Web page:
Russia has registered Sputnik V in more than 150 foreign countries. The World Health Organization is yet to register this vaccine. For its registration, it must necessarily pass through approved procedures, so far Russia has ignored them, according reports.

There have also been several debates after the World Health Organization paused its review process of the Sputnik V vaccine over concerns about its manufacturing process, and few other technical reasons. While some talked about politicizing the vaccine registration, other have faced facts of observing recognized international rules for certifying medical products as such vaccines.

During the first week of October, Russian Health Minister Mikhail Murashko has reiterated or repeated assertively that a certain package of documents were needed to continue the process for the approval of the Russian coronavirus vaccine Sputnik V by the World Health Organization. The final approval is expected towards the end of 2021.

Still some the problems with the registration as unfair competition in the global market. For instance, Russian Minister of Industry and Trade Denis Manturov said in an interview with the Rossiya-24 television channel on October 5: “I think it is an element of competition. Until Pfizer covers a certain part of the market, it is pure economics.”

On the other side, Pyotr Ilyichev, Director for International Organization at the Russian Foreign Affairs Ministry, told Interfax News Agency, for instance that World Health Organization has been playing politics around Russian vaccine especially when it is need in most parts of the world.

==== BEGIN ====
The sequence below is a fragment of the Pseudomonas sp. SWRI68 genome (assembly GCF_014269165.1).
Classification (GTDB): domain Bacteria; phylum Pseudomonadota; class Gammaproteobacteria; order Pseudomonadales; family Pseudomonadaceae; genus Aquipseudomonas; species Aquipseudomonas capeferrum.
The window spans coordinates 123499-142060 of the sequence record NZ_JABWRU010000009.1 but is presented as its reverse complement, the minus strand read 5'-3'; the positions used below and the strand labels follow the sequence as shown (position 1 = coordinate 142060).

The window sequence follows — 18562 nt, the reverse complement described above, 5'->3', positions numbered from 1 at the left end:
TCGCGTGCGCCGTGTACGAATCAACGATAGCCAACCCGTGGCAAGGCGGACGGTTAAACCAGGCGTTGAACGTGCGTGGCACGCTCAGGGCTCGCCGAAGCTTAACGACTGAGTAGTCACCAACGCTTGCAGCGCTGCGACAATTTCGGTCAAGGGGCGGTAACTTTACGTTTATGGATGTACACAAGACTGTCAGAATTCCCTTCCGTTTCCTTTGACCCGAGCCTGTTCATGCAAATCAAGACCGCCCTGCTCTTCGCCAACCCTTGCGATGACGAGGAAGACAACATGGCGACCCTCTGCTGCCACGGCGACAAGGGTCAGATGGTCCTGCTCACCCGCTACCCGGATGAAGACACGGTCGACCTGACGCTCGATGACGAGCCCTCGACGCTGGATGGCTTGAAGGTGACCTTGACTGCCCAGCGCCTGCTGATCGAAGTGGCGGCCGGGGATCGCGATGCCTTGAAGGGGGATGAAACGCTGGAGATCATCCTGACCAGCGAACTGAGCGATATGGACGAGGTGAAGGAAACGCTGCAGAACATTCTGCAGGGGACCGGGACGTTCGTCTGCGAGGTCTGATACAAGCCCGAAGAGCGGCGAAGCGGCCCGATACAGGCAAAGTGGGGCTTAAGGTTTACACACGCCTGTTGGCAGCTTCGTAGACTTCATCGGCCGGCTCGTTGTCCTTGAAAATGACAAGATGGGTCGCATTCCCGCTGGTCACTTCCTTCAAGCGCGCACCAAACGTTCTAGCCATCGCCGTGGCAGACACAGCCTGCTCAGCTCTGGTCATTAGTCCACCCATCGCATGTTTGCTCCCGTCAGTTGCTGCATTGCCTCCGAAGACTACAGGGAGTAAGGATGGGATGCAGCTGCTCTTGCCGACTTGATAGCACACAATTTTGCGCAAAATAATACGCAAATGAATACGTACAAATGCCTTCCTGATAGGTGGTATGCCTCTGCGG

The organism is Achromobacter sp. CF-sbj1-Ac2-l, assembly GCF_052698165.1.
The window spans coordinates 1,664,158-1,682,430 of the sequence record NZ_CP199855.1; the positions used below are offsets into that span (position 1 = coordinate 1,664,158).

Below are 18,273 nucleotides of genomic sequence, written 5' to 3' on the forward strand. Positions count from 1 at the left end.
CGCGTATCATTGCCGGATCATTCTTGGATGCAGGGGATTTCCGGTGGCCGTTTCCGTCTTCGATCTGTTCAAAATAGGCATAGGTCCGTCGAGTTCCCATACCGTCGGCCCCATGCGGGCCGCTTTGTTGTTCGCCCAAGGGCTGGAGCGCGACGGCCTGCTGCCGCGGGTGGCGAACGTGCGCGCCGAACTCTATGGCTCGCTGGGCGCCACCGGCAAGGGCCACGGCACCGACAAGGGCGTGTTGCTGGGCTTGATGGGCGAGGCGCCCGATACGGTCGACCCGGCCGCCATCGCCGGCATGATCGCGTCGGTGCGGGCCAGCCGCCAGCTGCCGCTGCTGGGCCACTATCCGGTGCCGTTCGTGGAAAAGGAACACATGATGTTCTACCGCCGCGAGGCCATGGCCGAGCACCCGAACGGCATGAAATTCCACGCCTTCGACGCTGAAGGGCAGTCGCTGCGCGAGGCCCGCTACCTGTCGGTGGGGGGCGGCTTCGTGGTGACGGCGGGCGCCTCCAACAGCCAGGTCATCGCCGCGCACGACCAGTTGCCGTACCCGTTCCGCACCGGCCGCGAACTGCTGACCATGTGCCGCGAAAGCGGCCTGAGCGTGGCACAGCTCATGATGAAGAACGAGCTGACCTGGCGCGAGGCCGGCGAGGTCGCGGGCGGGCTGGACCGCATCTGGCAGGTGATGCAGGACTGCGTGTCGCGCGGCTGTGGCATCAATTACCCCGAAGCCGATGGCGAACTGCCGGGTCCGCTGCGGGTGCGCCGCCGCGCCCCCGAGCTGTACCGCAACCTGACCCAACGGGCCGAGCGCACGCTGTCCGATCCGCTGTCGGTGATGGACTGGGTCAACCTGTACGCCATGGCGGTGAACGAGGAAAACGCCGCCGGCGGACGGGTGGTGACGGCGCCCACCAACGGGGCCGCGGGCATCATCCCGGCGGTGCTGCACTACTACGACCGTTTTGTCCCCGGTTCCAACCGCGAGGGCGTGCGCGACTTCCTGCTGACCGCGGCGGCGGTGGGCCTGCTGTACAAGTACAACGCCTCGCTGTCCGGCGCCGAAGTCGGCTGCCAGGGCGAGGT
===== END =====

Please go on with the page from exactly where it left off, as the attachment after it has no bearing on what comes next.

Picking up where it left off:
“The world is facing an acute shortage of vaccines for the novel coronavirus infection. In certain regions, for instance in African countries, less than 2% of the population has been vaccinated. The Russian vaccine is in demand, and the UN stands ready to buy it,” he told Interfax.

“However, certification in the WHO is a complex, multi-step process, which was developed in the past in line with Western countries’ standards. It requires time and serious efforts from our producers. We hope that this process will be successfully finalized in the near future,” Ilyichev said.

Chairman of the State Duma’s Foreign Affairs Committee Leonid Slutsky has described as discriminatory a decision reported by foreign media that the United States, under its new consular rules, would deny entry for foreigners immunized with the Russian Covid-19 vaccine Sputnik V.

“Thus, the U.S. will blatantly embark on a path of ‘vaccine discrimination.’ There are absolutely no grounds for such decisions. The efficacy and safety of the Sputnik V vaccine have been confirmed not only by specialists, but also by its use in practice,” Slutsky said on Telegram.

He cited an article in The Washington Post saying that from November the United States may begin denying entry to foreigners vaccinated with Sputnik V.

It means that if such additional border measures are adopted, foreigners seeking entry to the United States will have to be immunized with vaccines approved for use either by American authorities or the World Health Organization.

According to an article published in The Washington Post, for the first time since the pandemic began, the United States intends to loosen entry restrictions for foreigners vaccinated against Covid-19.

The new rules, which enter into force in November, will not apply to Russians vaccinated with Sputnik V and citizens of other countries using this Russian vaccine.

Under the new rules, foreigners will enter United States only if they are immunized with vaccines approved for use by the United States Food and Drug Administration or the World Health Organization. Russia’s Sputnik V is yet to be approved by the World Health Organization and is not recognized by the United States.

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Should Russia Be Worried by the New AUKUS Alliance?